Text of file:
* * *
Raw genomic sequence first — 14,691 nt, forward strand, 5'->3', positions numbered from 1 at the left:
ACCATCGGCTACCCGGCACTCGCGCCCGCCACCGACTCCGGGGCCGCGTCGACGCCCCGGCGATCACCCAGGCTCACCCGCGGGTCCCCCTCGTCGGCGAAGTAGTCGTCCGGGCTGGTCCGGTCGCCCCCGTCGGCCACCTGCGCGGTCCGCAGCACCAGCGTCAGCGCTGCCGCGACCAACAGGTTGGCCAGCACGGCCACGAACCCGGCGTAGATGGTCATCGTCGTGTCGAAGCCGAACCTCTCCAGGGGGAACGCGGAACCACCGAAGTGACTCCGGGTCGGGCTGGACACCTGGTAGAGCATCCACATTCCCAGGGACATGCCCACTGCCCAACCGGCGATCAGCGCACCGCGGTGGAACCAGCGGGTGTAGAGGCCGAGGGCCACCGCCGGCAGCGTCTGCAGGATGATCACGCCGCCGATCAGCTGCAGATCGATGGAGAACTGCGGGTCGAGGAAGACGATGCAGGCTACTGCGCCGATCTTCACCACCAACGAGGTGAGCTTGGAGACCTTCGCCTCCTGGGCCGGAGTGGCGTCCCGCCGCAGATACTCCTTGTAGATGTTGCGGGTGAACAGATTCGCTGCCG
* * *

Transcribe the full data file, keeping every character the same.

Raw genomic sequence first — 14,691 nt, forward strand, 5'->3', positions numbered from 1 at the left:
ACCATCGGCTACCCGGCACTCGCGCCCGCCACCGACTCCGGGGCCGCGTCGACGCCCCGGCGATCACCCAGGCTCACCCGCGGGTCCCCCTCGTCGGCGAAGTAGTCGTCCGGGCTGGTCCGGTCGCCCCCGTCGGCCACCTGCGCGGTCCGCAGCACCAGCGTCAGCGCTGCCGCGACCAACAGGTTGGCCAGCACGGCCACGAACCCGGCGTAGATGGTCATCGTCGTGTCGAAGCCGAACCTCTCCAGGGGGAACGCGGAACCACCGAAGTGACTCCGGGTCGGGCTGGACACCTGGTAGAGCATCCACATTCCCAGGGACATGCCCACTGCCCAACCGGCGATCAGCGCACCGCGGTGGAACCAGCGGGTGTAGAGGCCGAGGGCCACCGCCGGCAGCGTCTGCAGGATGATCACGCCGCCGATCAGCTGCAGATCGATGGAGAACTGCGGGTCGAGGAAGACGATGCAGGCTACTGCGCCGATCTTCACCACCAACGAGGTGAGCTTGGAGACCTTCGCCTCCTGGGCCGGAGTGGCGTCCCGCCGCAGATACTCCTTGTAGATGTTGCGGGTGAACAGATTCGCTGCCG